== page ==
@tinternaut HDR is two complementary processes. Exposure fusion increases the dynamic range over what could be captured with one exposure, then tone-mapping reduces the dynamic range to what can be printed or displayed on a screen. Obviously (?) the trick is to make the limited dynamic-range output image reflect the extended dynamic range in the capture(s).

Tone-mapping will remain a valuable process regardless how good sensors become. Alas, it's (generally) the tone-mapping step that can produce "unnatural" looks, either intentionally or accidentally. So that will also remain with us.

Link | Posted on Aug 15, 2017 at 20:49 UTC
In reply to:

Anadrol: What is the best HDR software ? Who tried several ? Thanks :)

Would be great for this site to review them by the way.

As with just about all software, there is no "best."

From what I can tell, Photomatix is the most popular. It seems to be easy to use, although other packages might be more powerful and give better results in at least some cases.

Nik HDR Efex Pro is also popular, perhaps because it's free, and in spite of some complications getting pictures in and out.

Aurora (which this news item is about) is also well-regarded, but until now it's been Mac-only, and that has limited its audience.

Me, I use Franzis HDR Projects. But that program is extremely technical, with quite a learning curve unless you're satisfied with simply using the presets.

Pretty much all software offers free trials -- well, Nik HDR Efex is completely free. Your best bet is to download the packages you're interested in and try them out yourself. Then you can see what YOU like.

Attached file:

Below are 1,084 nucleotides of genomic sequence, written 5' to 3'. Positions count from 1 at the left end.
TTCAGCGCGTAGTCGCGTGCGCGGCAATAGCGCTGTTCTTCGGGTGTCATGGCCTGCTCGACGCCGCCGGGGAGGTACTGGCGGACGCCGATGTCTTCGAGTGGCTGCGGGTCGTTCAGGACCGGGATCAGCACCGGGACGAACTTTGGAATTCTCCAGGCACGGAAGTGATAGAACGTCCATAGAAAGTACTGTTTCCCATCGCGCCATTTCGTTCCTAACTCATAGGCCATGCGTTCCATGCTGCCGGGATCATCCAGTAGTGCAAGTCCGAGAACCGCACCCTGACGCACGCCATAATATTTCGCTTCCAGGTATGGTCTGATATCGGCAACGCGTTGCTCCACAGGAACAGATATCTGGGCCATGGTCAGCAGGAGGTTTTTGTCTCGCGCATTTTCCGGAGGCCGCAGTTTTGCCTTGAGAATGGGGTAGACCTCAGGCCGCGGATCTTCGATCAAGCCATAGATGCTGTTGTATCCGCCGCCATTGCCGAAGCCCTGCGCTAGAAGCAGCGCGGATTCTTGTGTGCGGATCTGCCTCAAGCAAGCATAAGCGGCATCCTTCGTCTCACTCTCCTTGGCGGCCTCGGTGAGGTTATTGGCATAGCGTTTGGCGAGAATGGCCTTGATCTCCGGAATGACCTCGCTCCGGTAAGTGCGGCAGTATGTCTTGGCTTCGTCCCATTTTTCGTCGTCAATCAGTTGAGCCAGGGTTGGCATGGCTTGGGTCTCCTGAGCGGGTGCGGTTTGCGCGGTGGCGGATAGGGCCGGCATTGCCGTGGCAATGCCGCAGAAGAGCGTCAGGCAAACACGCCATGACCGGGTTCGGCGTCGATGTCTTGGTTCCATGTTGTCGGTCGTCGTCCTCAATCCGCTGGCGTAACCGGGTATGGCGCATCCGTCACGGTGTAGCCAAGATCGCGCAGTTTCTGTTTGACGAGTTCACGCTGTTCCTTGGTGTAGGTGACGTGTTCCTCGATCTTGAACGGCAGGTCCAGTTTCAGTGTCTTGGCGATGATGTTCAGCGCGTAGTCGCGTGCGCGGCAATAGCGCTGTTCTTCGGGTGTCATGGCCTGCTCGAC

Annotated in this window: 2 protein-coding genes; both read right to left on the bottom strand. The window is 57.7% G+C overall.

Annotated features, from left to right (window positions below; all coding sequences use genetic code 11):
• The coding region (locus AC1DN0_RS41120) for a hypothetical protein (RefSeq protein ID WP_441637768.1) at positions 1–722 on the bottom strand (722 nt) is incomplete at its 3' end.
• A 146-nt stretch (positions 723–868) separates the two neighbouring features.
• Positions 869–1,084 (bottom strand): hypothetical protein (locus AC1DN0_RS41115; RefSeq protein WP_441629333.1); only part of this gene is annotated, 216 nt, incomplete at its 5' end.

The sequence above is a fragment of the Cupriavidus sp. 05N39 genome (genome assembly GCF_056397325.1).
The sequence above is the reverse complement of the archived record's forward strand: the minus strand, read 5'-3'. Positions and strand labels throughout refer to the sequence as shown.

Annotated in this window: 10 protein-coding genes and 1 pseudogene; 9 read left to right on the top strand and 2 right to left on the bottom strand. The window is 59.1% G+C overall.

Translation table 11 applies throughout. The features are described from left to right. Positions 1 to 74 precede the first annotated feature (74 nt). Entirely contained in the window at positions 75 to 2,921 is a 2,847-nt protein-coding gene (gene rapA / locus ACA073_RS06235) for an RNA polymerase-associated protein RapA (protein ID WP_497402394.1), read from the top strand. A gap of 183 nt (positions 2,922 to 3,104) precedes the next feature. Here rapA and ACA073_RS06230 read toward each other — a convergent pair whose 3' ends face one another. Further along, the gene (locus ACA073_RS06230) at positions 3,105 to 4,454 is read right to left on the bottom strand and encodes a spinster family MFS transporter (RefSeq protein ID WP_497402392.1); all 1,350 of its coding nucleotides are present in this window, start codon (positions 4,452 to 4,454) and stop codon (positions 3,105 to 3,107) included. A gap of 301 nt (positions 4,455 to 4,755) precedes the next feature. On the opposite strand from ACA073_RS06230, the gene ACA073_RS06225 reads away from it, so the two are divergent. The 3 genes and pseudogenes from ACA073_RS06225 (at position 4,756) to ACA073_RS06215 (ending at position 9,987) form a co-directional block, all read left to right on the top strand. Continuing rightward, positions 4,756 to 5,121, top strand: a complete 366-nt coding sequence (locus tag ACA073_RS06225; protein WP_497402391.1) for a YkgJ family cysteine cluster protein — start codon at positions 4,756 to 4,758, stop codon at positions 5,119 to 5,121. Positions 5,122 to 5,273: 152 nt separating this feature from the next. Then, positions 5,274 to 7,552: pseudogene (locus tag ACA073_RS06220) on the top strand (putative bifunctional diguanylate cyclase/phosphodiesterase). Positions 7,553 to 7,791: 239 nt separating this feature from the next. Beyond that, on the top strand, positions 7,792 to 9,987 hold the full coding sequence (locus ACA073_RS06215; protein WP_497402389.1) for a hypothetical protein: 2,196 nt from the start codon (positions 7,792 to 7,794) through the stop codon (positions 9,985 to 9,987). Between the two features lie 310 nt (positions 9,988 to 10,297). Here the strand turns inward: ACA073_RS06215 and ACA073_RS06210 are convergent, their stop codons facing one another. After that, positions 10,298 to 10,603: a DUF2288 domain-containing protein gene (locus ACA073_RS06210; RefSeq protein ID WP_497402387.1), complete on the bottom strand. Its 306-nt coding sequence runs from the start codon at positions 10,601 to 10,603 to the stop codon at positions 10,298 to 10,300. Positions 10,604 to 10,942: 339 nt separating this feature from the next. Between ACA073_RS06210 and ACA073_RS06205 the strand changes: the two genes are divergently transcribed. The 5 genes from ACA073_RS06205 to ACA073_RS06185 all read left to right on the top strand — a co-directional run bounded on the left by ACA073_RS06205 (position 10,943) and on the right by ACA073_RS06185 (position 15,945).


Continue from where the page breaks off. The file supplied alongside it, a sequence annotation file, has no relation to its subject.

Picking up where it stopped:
Link | Posted on Aug 15, 2017 at 16:42 UTC

Where are the 6D mk II jokes?

Link | Posted on Aug 15, 2017 at 16:33 UTC as 15th comment
In reply to:

daleeight: I couldn't trade in any of my Olympus bodies, including an E-M1 mk II, or a GH-5 or 4 for that matter, for a Sony a9....? Maybe they know someone wouldn't trade it in? or they think that less of the micro 4/3 crowd?

You can't trade in a Sony A6500 on the A9, either. With the exception of the Canon 1D Mark IV, the list is all "full-frame" digital cameras.

Link | Posted on Aug 14, 2017 at 20:39 UTC
In reply to:

kobakokh: its a rebranded one chinese flash... Cheapest flash in the world... With few additional money you can get much better other flashes... Best Chinese brands are Youngnuo and Godox, last one is real great manufacturer of wide range of lighting photo equipment... Buut now in China are at least 5-6 manufacturers of top specification flashes... Youngnuo, Mike, Godox, etc...

This is a rebranded Godox: the VT520.

https://www.amazon.co.uk/Godox-Thinklite-Electronic-camera-Speedlite/dp/B00SGPROO6

Link | Posted on Aug 10, 2017 at 01:43 UTC
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kb2zuz: Is the GN 33 meters or 33 feet?

Meters, at ISO 100. It'd help if they said that.

Link | Posted on Aug 10, 2017 at 01:31 UTC
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82DMC12: So I already have a Godox X1-T trigger and a Godox TT350 for my Sony A6500. If I have the X1-T can I trigger the Amazon Basics flash if it's off-camera on a stand? I assume I'd have to manually set the power using the X1-T?